Component layout The first step in any PCB design is of course the choice of PCB placement for each component. We call this step "layout consideration". Careful component layout can reduce signal interconnection, ground splitting, noise coupling, and occupy board area.
Cellular phones contain digital and analog circuits. In order to prevent digital noise from interfering with sensitive analog circuits, the two must be separated. Dividing the PCB into a digital area and an analog area helps improve the layout of such circuits.
Although the RF part of a cellular phone is usually treated as an analog circuit, a common issue that needs attention in many designs is RF noise. It is necessary to prevent RF noise from coupling into the audio circuit and generating audible noise after demodulation. In order to solve this problem, the RF circuit and the audio circuit need to be separated as much as possible.
After dividing the PCB into analog, digital, and RF regions, the component placement of the analog part needs to be considered. The component layout should make the path of the audio signal shortest, the audio amplifier should be placed as close as possible to the headphone jack and speaker, so that the EMI radiation of the class D audio amplifier is minimized, and the coupling noise of the headphone signal is minimized. The analog audio signal source must be as close as possible to the input end of the audio amplifier to minimize input coupling noise. All input leads are an antenna for RF signals, and shortening the lead length helps reduce antenna radiation effects in the corresponding frequency band.
Component layout example Figure 1 shows an unreasonable audio component layout. The more serious problem is that the audio amplifier is too far away from the audio signal source. The lead wire passes through the noisy digital circuit and the switch circuit, thereby increasing the probability of noise coupling. Longer leads also enhance the RF antenna effect. Cellular phones use GSM technology. These antennas are able to pick up GSM transmission signals and feed them into audio amplifiers. Almost all amplifiers can demodulate the 217Hz envelope to some extent, producing noise at the output. When it is bad, the noise may completely submerge the audio signal, and shortening the length of the input lead can effectively reduce the noise coupled to the audio amplifier.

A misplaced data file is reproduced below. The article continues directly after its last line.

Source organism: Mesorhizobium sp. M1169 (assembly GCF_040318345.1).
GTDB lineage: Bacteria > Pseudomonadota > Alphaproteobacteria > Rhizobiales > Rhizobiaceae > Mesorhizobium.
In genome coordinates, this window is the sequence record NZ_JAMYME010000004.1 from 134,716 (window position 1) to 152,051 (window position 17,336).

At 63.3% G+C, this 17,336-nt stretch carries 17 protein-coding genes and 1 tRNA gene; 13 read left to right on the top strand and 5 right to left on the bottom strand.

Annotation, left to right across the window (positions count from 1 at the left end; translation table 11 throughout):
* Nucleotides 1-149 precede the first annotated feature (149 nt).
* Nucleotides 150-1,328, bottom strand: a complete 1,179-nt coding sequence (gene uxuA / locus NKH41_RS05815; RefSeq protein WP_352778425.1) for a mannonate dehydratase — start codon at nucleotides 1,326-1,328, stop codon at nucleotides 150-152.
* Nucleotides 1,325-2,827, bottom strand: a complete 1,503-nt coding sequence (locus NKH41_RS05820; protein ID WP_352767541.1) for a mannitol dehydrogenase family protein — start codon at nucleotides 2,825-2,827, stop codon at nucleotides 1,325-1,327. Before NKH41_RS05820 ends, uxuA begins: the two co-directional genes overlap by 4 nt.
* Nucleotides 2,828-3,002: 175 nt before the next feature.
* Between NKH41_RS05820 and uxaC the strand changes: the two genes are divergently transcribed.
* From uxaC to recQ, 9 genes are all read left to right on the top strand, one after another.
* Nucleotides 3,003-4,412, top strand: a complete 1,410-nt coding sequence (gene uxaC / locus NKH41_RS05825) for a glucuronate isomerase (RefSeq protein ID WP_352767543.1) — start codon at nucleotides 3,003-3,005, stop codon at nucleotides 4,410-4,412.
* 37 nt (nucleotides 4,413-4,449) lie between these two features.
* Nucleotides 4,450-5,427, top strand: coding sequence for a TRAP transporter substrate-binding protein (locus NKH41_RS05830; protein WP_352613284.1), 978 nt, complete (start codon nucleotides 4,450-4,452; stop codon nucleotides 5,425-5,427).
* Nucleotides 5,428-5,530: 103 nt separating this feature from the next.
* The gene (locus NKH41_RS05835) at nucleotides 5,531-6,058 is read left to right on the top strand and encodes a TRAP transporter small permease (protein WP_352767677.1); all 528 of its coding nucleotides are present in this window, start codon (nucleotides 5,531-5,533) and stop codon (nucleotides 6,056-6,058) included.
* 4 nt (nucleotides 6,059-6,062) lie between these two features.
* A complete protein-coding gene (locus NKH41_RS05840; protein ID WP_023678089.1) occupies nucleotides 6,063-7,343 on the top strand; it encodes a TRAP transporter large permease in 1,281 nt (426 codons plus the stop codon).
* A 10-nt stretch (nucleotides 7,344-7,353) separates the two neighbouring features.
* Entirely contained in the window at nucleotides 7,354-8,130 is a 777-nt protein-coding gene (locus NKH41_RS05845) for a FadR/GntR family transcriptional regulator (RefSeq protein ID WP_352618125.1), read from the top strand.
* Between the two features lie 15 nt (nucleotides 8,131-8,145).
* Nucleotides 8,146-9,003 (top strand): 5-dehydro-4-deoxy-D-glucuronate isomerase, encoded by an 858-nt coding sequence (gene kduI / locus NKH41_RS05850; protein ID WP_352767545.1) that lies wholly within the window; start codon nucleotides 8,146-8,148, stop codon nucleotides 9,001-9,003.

The component layout shown in Figure 1 has another problem: the op amp is too far from the speaker and headphone jack. If the audio amplifier is a Class D amplifier, a longer headphone lead will increase the EMI radiation of the amplifier. This radiation may cause the device to fail the test standards set by the local government. Longer headphone and microphone leads also increase lead impedance and reduce the power that the load can draw.
Finally, because the components are arranged so scattered, the wiring between the components will have to pass through other subsystems. This will not only increase the wiring difficulty of the audio part, but also increase the wiring difficulty of other subsystems.
Figure 1. Unreasonable component layout
Figure 2 shows the arrangement of the same components in Figure 1. The rearranged components can make more efficient use of space and shorten the lead length. Note that all audio circuits are distributed near the headphone jack and speakers, the audio input and output leads are much shorter than the above solution, and no audio circuits are placed in other areas of the PCB. This design can comprehensively reduce system noise, reduce RF interference, and simple wiring.
Figure 2. A reasonable layout for cellular phones
Signal path The signal path has a very limited impact on audio output noise and distortion, which means that the trade-offs that need to be provided to ensure performance are limited.
Loudspeaker amplifiers are usually directly powered by batteries and require considerable current. If you use long and thin power leads, it will increase the power supply ripple. Compared with short and wide leads, long and thin leads have a larger impedance. The current changes caused by the lead impedance will be transformed into voltage changes and fed into the device. To optimize performance, the amplifier power supply should use the shortest possible lead.
Differential signals should be used whenever possible. The differential input has high noise suppression, which allows the differential receiver to suppress common mode noise on the positive and negative signal lines. In order to make full use of the advantages of differential amplifiers, it is very important to maintain the same length of the differential signal line pair during wiring, so that they have the same impedance, and the two are as close as possible to make the coupling noise the same. The amplifier's differential input is very effective in suppressing noise from the system's digital circuits.
Grounding is essential for audio circuits, and whether it can meet the performance requirements of audio systems. Unreasonable grounding leads to large signal distortion, high noise, strong interference, and reduced RF suppression capability. It is difficult for designers to invest a lot of time in the ground layout, but careful ground layout can avoid many difficult problems.